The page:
Holding a Commercial Deposit and Rent Arrears

Holding a Commercial Deposit and Rent Arrears

14:45 PM, 23rd October 2017, About 7 years ago 3

Text Size

I complete on my first commercial property purchase tomorrow which has 2 shops let out on leases. One is fine with no arrears, but equally no security deposit held. However the second has 3 months security deposit which has being assigned to myself along with a raft of arrears which has also being assigned to myself (circa £8,750.00).

Very fortunately for me, whilst the arrears have been assigned to myself, we have managed to negotiate that I keep all the monies should I manage to collect them. I believe they have agreed this so that they can close the estate of the deceased owner as opposed to them believing they have no chance in collecting. As a result, I have two questions please:

1. Should I hold/secure their deposit with a third party? I know that I am duty bound to pass on any interest accrued. As this is a security deposit, I suppose I can keep that money if they do default, but when should I declare that to them?

2. Any recommendations in how I should go about recovering the debt? At the moment, I have a reasonable relationship with the tenant so am considering offering them terms to catch up, but any other suggestions would be welcome.

Thanks for your help


Share This Article


Graham Bowcock

12:46 PM, 24th October 2017, About 7 years ago


The deposit for a commercial property lease does not have to be protected as for residential and can be simply held by the landlord. You should refer to any conditions in the lease which set out how it is to be held and the terms of any repayment. The lease may also specify who has the interest. Ideally you should put the money in a deposit account so that it is clearly separate from your usual trading money and you don't get tempted to use it.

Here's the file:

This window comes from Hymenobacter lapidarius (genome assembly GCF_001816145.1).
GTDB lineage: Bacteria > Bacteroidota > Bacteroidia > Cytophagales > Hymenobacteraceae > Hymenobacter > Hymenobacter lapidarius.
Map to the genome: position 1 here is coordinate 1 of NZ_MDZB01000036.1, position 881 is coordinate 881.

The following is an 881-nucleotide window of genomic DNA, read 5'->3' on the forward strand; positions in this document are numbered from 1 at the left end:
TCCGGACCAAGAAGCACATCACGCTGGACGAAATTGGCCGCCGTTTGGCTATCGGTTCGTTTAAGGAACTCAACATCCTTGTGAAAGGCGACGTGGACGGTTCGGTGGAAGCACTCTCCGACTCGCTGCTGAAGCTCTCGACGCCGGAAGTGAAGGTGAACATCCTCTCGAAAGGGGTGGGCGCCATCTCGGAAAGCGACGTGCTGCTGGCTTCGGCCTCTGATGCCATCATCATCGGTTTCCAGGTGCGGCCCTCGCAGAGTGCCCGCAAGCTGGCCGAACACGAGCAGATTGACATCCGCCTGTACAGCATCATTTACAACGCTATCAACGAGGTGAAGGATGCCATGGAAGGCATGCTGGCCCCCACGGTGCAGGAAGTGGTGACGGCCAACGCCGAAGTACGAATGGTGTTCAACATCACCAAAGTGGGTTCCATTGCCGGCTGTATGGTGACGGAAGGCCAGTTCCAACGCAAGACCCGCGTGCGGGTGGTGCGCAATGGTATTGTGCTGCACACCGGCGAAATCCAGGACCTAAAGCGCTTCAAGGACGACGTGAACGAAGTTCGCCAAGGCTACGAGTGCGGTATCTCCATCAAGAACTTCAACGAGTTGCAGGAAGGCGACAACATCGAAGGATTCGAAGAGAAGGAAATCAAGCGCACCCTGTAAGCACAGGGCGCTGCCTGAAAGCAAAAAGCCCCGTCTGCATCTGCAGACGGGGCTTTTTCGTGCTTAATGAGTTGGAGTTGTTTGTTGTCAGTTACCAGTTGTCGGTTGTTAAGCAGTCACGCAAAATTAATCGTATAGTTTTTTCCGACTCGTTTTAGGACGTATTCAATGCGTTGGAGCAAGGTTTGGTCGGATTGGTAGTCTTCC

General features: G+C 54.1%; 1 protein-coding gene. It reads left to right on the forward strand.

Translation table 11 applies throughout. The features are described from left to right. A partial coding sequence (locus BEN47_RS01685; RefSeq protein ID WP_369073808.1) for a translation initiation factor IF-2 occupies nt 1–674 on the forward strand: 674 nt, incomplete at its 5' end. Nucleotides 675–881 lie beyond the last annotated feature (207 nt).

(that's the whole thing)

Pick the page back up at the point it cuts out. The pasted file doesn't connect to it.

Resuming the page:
As for rent arrears you again need to refer to the lease in the first instance to see what this says. It is usually far easier to end a commercial lease than a residential lease and you may be able to forfeit quite quickly. If you choose to then I suggest you get a solicitor to do this for you. However, your idea of speaking to the tenant is sound as you have to be wary of throwing the baby out with the bathwater; if you forfeit the lease, how easy will it be to relet? Having a tenant you (sort of) know paying some rent may be preferable to having the property empty for a year - prone to vandalism whilst you're paying business rates!


Paul Tarry

20:43 PM, 24th October 2017, About 7 years ago

Dont forget as it is a commercial property, SQUATING is not illegal in commercial properties so a current tenant is worth keeping, I would negotiate full payment of current rent and a second monthly payment to catch up on the arears, even if you have to discuss/agree monthly what that amount is as it is probably linked to the level of trade


23:04 PM, 24th October 2017, About 7 years ago

Thanks both.

Opening a special account could prove interesting this day and age as it will probably cost more in charges than earn in interest, but I will give it a go.

I have started speaking with the tenant in arrears and he has agreed to pay the rent going forwards, so at least we have a relationship. I've no intention of serving notice for the reasons you've both mentioned.


Leave Comments

In order to post comments you will need to Sign In or Sign Up for a FREE Membership


Don't have an account? Sign Up

Landlord Tax Planning Book Now